The olympic games and the cyborg- athlete: Any room for improvement?
David Bourget (Western Ontario)
David Chalmers (ANU, NYU)
Rafael De Clercq
Jack Alan Reynolds
Learn more about PhilPapers
This paper is prompted by the radical emergence of technology that exists in contemporary sport and culture. Of particular interest are the technologies that threaten to alter an already changing concept of the human condition, such as genetic engineering and prosthetics. However, it is fundamental to consider the more subtle technologies, which influence change in sports, such as the equipment used by an athlete and the methods of training that are unmistakably technological. Such subtle technologies, I argue, can provoke a rationale for understanding sport that can allow the application of the more confronting technologies to sports. Thus, sports technologies provide contexts that would seem to make the application of such technologies as genetic engineering and prosthetic enhancements acceptable within sports and so their discussion is both timely and salient for sports persons. In many ways, such technologies are quite different from the kind that described the machinery of the Industrial Revolution. Biotechnology, molecular science, and even nanotechnology pose quite different implications for life on earth than does mechanical engineering. However, in other, more fundamental ways, they are still very similar. The rationality of the Enlightenment period and its 'faith' in science to enable truth by providing maximum efficiency would seem to have remained to this day and even to have heightened as a value of sport and society more generally. Science (mostly realised as technology, for it is the mediator of scientific language) is heralded as the truth out there, the knowledge that humanity has sought so arbitrarily in the past. With science, wisdom could be documented, processed, rationalised, criticised, operationalised, and reduced. However one may describe it, the perceived objectivity of technological application is one that is positive: technology as scientific rigour enables truth..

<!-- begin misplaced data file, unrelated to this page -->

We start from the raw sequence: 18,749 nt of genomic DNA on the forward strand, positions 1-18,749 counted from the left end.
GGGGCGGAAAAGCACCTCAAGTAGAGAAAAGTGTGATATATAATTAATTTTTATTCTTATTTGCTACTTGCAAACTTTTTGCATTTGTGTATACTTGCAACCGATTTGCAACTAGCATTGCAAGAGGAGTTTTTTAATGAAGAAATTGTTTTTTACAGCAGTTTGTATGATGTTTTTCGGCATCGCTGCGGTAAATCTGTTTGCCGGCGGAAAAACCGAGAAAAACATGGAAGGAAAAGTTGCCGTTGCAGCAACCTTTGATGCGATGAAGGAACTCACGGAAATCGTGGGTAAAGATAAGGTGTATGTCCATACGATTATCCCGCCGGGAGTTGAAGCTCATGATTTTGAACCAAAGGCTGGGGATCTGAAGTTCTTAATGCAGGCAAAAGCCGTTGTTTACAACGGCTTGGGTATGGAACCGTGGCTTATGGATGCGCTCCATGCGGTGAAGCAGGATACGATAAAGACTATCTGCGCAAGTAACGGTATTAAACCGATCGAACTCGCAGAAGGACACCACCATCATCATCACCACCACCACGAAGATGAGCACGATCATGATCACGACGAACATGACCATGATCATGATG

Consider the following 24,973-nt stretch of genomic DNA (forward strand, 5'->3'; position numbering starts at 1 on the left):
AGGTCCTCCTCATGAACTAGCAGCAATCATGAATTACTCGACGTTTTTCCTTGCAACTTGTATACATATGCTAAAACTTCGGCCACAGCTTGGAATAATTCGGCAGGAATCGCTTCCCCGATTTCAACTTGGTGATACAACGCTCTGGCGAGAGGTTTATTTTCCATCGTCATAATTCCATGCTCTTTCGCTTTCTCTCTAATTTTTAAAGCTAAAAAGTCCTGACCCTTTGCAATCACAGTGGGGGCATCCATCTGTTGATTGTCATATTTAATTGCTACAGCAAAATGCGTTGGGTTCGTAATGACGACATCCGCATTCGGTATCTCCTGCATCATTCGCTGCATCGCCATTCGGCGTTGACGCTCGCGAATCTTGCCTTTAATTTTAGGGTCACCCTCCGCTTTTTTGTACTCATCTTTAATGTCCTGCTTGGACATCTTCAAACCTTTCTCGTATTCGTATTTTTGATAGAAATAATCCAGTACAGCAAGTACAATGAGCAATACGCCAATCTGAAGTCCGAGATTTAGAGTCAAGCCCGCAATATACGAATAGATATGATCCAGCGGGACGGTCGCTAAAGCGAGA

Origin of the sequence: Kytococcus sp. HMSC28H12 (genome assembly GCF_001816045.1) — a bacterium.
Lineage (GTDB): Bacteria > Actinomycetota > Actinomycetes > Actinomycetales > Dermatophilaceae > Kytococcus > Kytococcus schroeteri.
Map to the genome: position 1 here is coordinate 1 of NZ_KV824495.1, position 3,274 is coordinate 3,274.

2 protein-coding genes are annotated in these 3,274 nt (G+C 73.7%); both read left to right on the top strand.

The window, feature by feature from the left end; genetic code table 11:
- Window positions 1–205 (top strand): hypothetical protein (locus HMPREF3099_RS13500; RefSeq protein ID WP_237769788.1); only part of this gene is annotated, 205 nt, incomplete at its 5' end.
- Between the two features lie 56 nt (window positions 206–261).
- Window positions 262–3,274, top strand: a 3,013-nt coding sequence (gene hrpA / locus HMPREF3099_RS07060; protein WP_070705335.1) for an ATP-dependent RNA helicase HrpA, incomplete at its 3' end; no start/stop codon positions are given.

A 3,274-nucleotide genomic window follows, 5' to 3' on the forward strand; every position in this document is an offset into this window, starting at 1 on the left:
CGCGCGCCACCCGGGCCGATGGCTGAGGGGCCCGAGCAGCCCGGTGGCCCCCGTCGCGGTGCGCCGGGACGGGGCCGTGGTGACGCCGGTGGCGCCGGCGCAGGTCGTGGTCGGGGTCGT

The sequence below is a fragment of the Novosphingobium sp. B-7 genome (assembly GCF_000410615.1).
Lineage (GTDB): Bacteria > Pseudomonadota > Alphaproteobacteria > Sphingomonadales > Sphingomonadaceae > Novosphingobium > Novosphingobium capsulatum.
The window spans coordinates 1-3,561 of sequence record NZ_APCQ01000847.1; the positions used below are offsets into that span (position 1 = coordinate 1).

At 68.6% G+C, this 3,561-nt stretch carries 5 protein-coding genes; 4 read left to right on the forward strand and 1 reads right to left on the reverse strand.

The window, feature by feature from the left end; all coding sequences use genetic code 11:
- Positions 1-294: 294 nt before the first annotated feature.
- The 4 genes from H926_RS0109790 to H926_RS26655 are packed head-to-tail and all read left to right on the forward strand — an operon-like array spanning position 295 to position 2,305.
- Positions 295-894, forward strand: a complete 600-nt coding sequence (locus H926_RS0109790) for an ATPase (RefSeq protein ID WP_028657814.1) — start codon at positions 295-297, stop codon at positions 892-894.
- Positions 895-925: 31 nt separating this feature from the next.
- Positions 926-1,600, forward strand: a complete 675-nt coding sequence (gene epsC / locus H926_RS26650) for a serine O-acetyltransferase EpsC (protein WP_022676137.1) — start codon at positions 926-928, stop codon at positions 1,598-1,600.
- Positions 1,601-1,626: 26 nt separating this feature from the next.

|Keywords||No keywords specified (fix it)|
|Categories||categorize this paper)|
Setup an account with your affiliations in order to access resources via your University's proxy server
Configure custom proxy (use this if your affiliation does not provide a proxy)
|Through your library||
References found in this work BETA
No references found.
Citations of this work BETA
No citations found.
Similar books and articles
Graham McFee (2004). Sport, Rules, and Values: Philosophical Investigations Into the Nature of Sport. Routledge.
Nathaniel Logar (2009). Towards a Culture of Application: Science and Decision Making at the National Institute of Standards & Technology. [REVIEW] Minerva 47 (4):345-366.
Thérèse Murphy (ed.) (2009). New Technologies and Human Rights. Oxford University Press.
Andy Miah (2007). Genetics, Bioethics and Sport. Sport, Ethics and Philosophy 1 (2):146 – 158.
Claudio Marcello Tamburrini & Torbjörn Tännsjö (eds.) (2005). Genetic Technology and Sport: Ethical Questions. Routledge.
Andy Miah, Citation, Please Cite the Printed Work: Miah, A. (2006) Rethinking Enhancement in Sport, in Bainbridge, W.S. & Roco, M.C. 'Progress in Convergence: Technologies for Human Wellbeing.' Annals of The. [REVIEW]
Andy Miah (2012). Genetic Technologies and Sport: The New Ethical Issue. Journal of the Philosophy of Sport 28 (1):32-52.
Added to index2009-01-28
Total downloads4 ( #461,070 of 1,780,605 )
Recent downloads (6 months)0
How can I increase my downloads?